rsyslog’s daily stable

Did you know? The rsyslog project offers a stable release every day! The world is changing and getting faster each time. Especially software. If a bug is fixed, you want to have the fix as soon as possible. Even more so if it is security related.

Development happens in active code. When we fix something, this is done in so-called “master branch”. If you use master branch, you are covered as soon as the fix is applied.

Traditionally there are “stable builds” which are released relatively infrequently. Sometimes many months. In rsyslog’s case, only 6 weeks. For bugfixes, someone needs to backport the fix to that “stable build”. Backporting comes with its own risks, as the code is integrated into a version it was never written for.

We have much more frequently updated versions as well. They are crafted each day and contain the current latest and greatest. Including all known fixes. These daily version are usually considered as experimental or development version. Quite honestly, this is no longer the case.

Before I continue, please consider that rsyslog is a relatively small project. What is true for it may not be true for much larger ones.

In rsyslog, we have two important policies:

  • new versions never break existing configurations (except for extremely important reasons) – this means you can always update to the latest version without risking that your config blows up
  • we rely on our CI – if a change passes the testbench, it basically is good to go.To complement, we also have manual reviews of critical changes. Only things we are pretty confident in go into master branch.

What does that mean? First of all, master branch actually is a stable version. The code passed all of our checks and safeguards. We do not question the stability and continue to work on new features or bug fixes. Note that the strong position here sometimes upsets contributors. We have and had PRs who take month to ripen before they are finally sufficiently good to be merged to master.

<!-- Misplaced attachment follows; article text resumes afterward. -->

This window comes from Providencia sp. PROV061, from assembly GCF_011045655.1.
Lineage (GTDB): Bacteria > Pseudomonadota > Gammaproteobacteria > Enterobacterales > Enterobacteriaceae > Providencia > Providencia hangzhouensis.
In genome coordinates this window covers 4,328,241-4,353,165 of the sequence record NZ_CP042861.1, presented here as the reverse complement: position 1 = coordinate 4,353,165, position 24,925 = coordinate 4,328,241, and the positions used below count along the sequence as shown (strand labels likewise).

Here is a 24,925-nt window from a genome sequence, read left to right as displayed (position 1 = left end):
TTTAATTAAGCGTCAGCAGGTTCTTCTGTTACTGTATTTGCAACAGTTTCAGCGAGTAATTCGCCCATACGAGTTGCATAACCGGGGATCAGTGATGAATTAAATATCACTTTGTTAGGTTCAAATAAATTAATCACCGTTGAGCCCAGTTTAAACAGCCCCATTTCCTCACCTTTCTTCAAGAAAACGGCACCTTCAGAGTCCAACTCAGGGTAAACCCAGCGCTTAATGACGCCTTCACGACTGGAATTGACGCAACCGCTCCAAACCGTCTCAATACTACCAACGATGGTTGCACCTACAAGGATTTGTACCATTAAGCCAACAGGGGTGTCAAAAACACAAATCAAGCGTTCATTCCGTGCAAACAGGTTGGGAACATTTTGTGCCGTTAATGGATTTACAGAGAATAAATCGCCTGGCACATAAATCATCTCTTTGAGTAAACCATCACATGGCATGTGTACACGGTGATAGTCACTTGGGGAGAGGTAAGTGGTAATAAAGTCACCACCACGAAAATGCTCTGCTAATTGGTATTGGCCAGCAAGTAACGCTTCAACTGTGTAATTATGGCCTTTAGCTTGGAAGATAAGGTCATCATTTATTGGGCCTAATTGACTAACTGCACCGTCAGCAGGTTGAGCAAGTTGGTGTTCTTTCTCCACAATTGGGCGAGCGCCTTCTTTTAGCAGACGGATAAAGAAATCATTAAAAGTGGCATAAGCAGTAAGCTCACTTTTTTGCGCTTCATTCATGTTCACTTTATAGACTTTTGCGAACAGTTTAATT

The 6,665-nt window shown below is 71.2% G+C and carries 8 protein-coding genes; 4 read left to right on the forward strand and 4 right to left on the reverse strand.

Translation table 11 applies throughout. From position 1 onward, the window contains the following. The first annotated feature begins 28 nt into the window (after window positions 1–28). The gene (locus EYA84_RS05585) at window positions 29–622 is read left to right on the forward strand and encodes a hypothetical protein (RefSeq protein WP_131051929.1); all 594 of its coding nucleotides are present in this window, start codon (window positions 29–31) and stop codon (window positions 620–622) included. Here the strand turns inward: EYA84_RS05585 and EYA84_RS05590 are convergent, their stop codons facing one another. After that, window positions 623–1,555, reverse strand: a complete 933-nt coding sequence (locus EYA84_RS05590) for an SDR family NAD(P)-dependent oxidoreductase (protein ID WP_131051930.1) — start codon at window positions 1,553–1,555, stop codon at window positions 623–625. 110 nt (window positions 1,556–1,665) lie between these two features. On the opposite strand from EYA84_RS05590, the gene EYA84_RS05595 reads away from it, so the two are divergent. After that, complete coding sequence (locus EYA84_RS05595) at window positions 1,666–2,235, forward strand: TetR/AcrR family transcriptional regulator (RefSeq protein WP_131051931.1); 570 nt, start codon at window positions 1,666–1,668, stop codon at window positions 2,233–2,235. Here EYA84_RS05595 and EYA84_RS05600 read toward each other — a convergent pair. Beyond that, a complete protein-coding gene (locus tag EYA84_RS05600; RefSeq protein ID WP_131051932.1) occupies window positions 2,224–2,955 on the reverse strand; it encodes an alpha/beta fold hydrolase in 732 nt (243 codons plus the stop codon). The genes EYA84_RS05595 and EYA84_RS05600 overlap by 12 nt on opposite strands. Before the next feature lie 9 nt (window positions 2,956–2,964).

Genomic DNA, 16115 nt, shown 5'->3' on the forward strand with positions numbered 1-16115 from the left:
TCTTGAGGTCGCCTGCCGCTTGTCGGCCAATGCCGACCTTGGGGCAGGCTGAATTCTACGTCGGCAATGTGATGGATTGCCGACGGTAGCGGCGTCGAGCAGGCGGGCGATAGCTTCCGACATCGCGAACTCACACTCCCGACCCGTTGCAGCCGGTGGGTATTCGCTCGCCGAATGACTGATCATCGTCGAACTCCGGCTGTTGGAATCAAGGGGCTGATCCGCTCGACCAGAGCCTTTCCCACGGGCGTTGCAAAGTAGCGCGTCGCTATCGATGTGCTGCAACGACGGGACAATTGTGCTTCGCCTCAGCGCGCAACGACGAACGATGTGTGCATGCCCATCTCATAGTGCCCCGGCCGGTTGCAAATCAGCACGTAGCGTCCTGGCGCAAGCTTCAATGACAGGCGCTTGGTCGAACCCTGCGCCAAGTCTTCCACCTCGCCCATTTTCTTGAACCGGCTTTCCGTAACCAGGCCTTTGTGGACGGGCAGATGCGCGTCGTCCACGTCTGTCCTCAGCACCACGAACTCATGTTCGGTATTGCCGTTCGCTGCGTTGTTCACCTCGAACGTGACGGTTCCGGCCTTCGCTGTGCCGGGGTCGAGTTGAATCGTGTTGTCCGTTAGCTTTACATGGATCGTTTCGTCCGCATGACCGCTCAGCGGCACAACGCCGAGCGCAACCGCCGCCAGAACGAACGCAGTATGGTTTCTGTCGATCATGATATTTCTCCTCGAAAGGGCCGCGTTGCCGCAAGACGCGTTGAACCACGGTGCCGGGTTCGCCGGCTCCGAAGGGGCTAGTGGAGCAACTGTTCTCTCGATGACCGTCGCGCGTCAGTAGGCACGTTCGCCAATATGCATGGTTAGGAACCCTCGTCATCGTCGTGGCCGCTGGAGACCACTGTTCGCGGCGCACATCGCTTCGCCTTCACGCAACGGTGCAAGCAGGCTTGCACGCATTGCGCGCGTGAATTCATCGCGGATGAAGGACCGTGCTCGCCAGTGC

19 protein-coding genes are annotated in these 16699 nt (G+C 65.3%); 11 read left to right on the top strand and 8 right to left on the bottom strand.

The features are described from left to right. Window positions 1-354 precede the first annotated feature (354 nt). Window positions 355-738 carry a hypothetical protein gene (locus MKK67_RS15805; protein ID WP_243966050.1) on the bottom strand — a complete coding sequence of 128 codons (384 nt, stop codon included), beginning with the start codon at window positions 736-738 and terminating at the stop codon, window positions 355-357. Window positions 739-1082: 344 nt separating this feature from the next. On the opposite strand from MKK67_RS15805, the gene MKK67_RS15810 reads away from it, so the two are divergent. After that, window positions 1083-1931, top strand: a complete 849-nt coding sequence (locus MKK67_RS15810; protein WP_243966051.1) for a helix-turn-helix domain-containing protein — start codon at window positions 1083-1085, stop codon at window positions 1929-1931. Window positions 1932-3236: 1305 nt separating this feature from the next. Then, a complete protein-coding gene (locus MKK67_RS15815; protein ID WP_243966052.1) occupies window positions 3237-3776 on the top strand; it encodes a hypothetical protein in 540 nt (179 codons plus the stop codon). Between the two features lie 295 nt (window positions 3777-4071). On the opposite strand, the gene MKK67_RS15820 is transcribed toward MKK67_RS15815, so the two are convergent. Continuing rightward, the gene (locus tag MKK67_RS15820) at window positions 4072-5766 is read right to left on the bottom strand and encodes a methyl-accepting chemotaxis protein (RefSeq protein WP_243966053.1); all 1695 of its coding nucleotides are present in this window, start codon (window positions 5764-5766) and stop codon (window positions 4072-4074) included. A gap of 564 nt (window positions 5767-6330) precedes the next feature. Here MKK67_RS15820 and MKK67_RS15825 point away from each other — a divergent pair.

The second thing is that daily stable builds are built from master and so are also stable.

Now let’s consider what happens when it is time to create the 6-weekly stable release. Code-wise it’s pretty simple: as master is stable, we simply take master branch and declare it as the new stable version. It’s the same version as the daily build from that day. What is different is that the doc is consolidated and we prepare files nicely for package build. Then, packages are built and tested. Except for the doc, one could also have used the daily stable build.

Think about it. What it ultimately means is that the 6-week “stable” release is just a way to avoid doing more frequent updates. But the daily build is actually as stable as the stable release.

In a world of rapidly moving development, using the daily stable build has a lot of advantages. Most importantly, one gets fixes as soon as possible. Not to mention new features.

I understand that the scheduled release may be the better option for some environments. But for most, the daily stable is actually to be preferred.

Please note: daily stable builds are currently only available for Ubuntu. With our efforts towards OpenSuse Build Service we aim to make them available for a wider number of platforms.

Overdoing Negotiations

Some (very) large companies really believe in their purchasing power – to mutual disbenefit. I wanted to share an anonymized case with you. One, that unfortunately is not totally uncommon.

The case: we got an inquiry from a large enterprise quite a while ago. They wanted support and help for a (as they said) large new product development that would probably sold as a solution. Rsyslog being a small but not unimportant part in it. We put quite some effort, including teleconferences, into answering their initial questions about rsyslog and our services. When it than came to the actual purchase the potential service volume began to shrink.

What first looked like a solid project to us ended in discussions about how to use the smallest possible support contract. Then, we were asked to provide quotes for an interesting amount of development hours (but without details about what to develop). In the end run, all of this has vanished now and we are at a very small support contract level. Still we are getting hinted that there will be “large follow-up orders”. For the pretty small volume actually talked about, we already had discussions and reviews of terms and conditions. Just to get you an idea: hiring a lawyer to evaluate the requirements would probably cost twice or more of the overall purchase volume.